Bad to the Bone - How to Maintain Bone Density and Strength

Bone Density

There are many Health Issues we Face During our Lifetimes

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When you first laid out your bodybuilding goals, what was the first aspect you considered? Was it the time involved? The right workout routine? The proper nutrients? A personal trainer? Which products or supplements you would need? What percentage of cardio work would you need? The questions are infinite. The right choices, however, are not. Presently, after all the hard work and the work ahead, what products do you take? How many and how often? Are your goals the same or have they drastically changed? How much muscle have you gained over the last several years? What is your current bodyfat content? Your maximum deadlift capability? When is your next competition? What is your carb-to-protein ratio intake compared to last year? How many calories do you now consume daily compared to a year ago? And what are your goals this year and the next?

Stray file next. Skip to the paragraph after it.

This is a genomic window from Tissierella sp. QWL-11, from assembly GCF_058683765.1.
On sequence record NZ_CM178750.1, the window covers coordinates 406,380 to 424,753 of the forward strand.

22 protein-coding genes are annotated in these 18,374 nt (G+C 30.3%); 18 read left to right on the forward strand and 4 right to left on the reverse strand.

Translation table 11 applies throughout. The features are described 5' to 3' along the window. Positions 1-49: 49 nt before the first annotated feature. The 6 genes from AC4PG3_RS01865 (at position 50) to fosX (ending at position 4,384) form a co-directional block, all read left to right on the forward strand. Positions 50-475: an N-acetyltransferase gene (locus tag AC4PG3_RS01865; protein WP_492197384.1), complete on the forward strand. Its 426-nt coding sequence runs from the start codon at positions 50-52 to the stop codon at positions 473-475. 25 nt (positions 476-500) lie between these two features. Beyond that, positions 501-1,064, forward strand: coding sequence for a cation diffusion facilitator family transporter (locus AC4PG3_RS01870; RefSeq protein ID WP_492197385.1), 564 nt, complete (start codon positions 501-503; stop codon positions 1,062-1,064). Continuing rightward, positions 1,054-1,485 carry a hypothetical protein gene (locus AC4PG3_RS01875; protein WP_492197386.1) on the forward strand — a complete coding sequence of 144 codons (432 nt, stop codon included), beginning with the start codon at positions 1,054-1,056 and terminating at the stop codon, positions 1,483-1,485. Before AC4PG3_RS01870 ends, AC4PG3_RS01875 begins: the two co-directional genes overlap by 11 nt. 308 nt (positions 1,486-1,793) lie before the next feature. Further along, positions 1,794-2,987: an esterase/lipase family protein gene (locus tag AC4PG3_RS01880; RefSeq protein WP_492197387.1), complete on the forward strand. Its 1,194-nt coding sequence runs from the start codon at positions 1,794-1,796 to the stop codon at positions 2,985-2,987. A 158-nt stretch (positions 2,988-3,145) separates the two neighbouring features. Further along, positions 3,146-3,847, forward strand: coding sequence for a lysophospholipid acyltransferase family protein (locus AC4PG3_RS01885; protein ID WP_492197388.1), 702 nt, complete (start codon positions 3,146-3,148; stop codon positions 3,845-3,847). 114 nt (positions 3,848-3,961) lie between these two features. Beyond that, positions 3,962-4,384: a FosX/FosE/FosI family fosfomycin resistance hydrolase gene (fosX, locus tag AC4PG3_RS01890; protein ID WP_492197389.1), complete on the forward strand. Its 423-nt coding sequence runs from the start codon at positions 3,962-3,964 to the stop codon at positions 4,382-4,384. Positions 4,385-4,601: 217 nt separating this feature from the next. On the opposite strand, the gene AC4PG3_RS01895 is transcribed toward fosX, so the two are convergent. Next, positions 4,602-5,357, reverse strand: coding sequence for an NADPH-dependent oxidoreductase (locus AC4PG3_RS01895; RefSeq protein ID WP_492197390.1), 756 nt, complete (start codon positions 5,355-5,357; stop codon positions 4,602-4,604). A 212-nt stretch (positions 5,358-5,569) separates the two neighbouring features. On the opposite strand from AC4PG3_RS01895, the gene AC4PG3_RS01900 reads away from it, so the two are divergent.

If you are like the majority of astute bodybuilders today, the above questions require very little thought because attention to the details of one's individual goals is probably paramount. I, however, would like to ask a few last questions. Often overloaded, skeletal health should be given first consideration in any sound bodybuilding program.

1. What is your current bone density measurement?

2. Did you know there is now evidence that weight training may accelerate calcium loss? In fact, current data has revealed that during an intense workout routine, you could lose up to 400 mg of calcium.

3. Additionally, are you aware of the role collagen plays in joint and bone health?

Bone - A Living Entity